Species / International Ovis

Kamchatka Snow Sheep

Ovis nivicola nivicola


The Kamchatka Peninsula of Siberia, south of the low-lying isthmus that occurs at about latitude 60°N.


Usually darker in color than the other snow sheep and lacking a white (or light) forehead patch. Horns on average have heavier bases than the mainland snow sheep. Color is grayish-brown or grizzled. The white rump patch is rather small and is divided by a dark stripe that continues down the tail. Muzzle is white, but the brown facial band, which so strongly characterizes the Verkhoyansk population to the west, is almost lost. Head and neck may show a varying degree of grayish-white. The horns protrude outward, around and down in almost 1-1/2 curls to perfect, unbroomed tips.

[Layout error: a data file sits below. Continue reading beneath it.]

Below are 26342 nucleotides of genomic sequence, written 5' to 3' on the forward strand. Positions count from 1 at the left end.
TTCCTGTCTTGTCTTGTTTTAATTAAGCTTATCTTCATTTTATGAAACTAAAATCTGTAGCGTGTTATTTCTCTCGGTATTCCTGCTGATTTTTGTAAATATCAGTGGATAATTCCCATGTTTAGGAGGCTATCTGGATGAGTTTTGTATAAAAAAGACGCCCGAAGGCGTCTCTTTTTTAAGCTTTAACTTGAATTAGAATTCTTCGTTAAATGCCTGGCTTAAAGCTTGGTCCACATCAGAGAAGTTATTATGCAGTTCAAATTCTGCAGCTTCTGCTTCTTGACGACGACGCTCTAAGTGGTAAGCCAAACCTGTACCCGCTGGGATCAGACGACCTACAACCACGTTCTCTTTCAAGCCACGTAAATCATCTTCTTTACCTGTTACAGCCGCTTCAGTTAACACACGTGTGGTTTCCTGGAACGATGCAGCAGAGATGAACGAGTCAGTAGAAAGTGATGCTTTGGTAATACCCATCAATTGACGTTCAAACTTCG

Steep, rugged terrain with nearby grassy pastures, in alpine and arctic region.


Sometimes incorrectly called Kamchatka bighorn, but it is actually a thin horn, the same as other snow sheep and also the Dall and Stone sheep of North America.

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